What all of these documentary campaigns show is that unless you have an awful lot of very generous friends, you need to reach out past your network and work hard to get people to come to you.
I might add that none of these campaigns ran more than 21 days, thus ensuring personal networks only had a few weeks of harassment for donations. It also gave supporters more of a sense of urgency to give immediately. In fact, statistics show that the shorter the campaign, the more likely your campaign will be successful.
MILLION DOLLAR CAMPAIGNS
By 2013 with the merging of the mini-majors and the nail in the studio coffin of the independent film sector, producers started to look for new ways to get their sizable film budgets financed and crowdfunders came to the party.
On Indiegogo, Sci-Fi movie Lazer Team received nearly $2.5 million of its $650,000 goal from 37,492 funders – and they didn't really even know what their film would be about yet. Helping them across the line were ten pledges of $10,000+ in return for Executive Producer credits and swag. A huge 1521 supporters gave at least $300 for their Ultra Sponsor branded swag package.
Behind it was cult production company Rooster Teeth, whose YouTube Channel has over 7 million followers thanks to its gamer community roots, top-rated comedy podcast The RT Podcast along with loyal audiences for its many online series such as anime RWBY, web series Red vs. Blue, and gamer show Achievement Hunter – all of which bring significant followers and a massive support network. Rooster Teeth also runs the RTX online gaming convention in Austin, TX – which they ran their Indiegogo campaign during. Smart people.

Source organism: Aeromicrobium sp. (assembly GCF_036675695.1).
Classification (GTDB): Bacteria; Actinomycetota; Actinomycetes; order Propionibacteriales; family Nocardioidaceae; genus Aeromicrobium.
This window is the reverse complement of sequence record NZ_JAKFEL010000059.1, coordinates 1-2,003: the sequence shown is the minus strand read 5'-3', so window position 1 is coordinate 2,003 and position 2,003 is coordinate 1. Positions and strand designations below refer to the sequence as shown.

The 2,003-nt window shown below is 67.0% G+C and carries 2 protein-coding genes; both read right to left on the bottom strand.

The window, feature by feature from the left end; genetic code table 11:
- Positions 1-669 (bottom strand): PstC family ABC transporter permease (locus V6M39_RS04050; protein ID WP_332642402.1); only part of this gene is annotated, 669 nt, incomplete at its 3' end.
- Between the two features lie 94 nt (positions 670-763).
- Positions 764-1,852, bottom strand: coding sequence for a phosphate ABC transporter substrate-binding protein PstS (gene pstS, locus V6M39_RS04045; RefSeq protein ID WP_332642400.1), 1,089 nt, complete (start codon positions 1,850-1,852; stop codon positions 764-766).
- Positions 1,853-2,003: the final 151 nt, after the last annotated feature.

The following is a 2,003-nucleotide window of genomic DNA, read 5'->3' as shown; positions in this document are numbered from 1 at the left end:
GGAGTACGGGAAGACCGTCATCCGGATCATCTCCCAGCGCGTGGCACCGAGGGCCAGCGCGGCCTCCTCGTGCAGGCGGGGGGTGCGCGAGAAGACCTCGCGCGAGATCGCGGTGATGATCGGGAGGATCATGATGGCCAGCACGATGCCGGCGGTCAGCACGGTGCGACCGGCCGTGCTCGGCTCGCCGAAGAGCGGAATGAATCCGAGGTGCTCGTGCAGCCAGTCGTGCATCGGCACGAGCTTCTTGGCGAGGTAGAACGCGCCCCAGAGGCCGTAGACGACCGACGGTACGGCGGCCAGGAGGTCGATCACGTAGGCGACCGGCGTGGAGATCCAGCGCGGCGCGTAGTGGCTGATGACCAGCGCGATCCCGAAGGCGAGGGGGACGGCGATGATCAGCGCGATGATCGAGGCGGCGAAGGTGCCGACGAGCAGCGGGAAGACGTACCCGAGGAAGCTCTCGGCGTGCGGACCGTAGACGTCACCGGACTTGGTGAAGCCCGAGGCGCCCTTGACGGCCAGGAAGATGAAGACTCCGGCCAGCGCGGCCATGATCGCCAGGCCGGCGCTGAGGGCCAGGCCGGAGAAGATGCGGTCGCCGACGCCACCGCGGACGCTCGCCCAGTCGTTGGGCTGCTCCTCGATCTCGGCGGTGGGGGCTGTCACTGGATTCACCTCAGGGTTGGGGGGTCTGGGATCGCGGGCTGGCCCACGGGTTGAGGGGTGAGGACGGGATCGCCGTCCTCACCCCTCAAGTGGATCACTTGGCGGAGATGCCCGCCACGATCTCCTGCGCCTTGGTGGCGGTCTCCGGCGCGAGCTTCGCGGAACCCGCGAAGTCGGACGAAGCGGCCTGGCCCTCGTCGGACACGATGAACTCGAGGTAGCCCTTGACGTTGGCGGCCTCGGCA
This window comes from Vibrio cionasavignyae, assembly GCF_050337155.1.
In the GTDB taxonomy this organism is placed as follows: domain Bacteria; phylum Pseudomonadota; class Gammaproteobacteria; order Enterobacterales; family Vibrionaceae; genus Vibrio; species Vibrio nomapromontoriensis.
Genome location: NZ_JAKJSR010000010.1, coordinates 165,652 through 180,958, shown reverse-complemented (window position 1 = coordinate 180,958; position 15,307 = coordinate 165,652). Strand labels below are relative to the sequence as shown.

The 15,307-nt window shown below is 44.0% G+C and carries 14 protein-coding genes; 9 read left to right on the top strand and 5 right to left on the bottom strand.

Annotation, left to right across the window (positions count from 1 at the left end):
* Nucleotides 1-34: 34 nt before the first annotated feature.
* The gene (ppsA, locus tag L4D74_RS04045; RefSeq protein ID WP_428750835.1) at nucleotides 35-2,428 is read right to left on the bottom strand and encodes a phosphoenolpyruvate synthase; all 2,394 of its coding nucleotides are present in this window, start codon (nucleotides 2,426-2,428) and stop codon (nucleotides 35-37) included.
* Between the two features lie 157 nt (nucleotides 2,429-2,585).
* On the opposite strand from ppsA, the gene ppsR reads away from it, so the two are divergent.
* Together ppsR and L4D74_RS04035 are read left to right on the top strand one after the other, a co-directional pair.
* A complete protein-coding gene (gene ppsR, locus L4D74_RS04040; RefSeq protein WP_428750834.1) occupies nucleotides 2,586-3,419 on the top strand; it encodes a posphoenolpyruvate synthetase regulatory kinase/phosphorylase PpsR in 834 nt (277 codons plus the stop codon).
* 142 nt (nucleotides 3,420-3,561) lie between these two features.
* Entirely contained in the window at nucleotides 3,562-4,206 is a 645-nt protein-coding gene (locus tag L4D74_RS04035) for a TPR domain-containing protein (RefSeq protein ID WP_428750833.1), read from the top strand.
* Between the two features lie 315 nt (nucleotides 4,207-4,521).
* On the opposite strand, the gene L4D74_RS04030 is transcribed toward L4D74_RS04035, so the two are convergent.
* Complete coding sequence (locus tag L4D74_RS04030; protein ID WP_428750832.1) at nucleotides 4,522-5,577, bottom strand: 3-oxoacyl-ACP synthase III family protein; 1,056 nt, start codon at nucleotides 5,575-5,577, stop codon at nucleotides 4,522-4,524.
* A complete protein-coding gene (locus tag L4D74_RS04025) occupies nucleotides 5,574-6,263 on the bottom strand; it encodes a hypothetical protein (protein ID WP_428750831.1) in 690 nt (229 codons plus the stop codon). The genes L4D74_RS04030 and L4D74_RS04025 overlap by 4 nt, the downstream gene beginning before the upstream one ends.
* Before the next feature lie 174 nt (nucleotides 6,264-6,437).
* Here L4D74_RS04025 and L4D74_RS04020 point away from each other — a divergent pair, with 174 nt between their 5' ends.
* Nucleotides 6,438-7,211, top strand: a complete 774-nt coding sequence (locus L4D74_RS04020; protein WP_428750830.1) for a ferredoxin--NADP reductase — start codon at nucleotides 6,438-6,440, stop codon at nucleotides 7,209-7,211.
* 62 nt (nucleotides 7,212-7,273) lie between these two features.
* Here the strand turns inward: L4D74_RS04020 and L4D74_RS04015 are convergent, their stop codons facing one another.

Rather than discuss whether people who may otherwise have access to more traditional financing should have the right to use these platforms, think about why these projects were crowdfunded.
Each of these had big names and even bigger companies behind them and for each crowdfunding was about much more than just the money. Everyone was talking about the Veronica Mars and Zach Braff campaigns. Crowdfunding is a great way to grow your network and spread the word of mouth about your project – because whether good or bad, title recognition is often what gets people buying tickets at the cinema or streaming your film on iTunes.
BUILDING A VESTED AUDIENCE
Something you should also be thinking about in the value of crowdfunding your film, webseries or media project – it provides a built in audience with a vested interest in your project and incredibly valuable word of mouth buzz.
Short Documentary Oscar winner Inocente, by previously Oscar-nominated and Emmy-winning directors, Sean Fine and Andrea Nix, used Kickstarter as a top-up fund after the film was completed and had already been invited to festivals around the world. According to their campaign, the money was for paying off deferments and creating deliverables. They reached $52,527, exceeding its $50,000 goal in 2012.
Inocente Official Trailer.
While the money came in handy, you can be certain that the industry-reported crowdfunding campaign and corresponding word of mouth of the film helped grow the awareness of Inocente within voting Academy members. Fine and Nix now have a shiny statue, a paid off short film and even more capital to get their next project greenlit.
BEFORE YOU LAUNCH
As you go out there, readying to launch your project here are some questions you should be asking yourself to give yourself the best changes of exceeding your target.
Great! Now go for it – after all, what have you got to lose?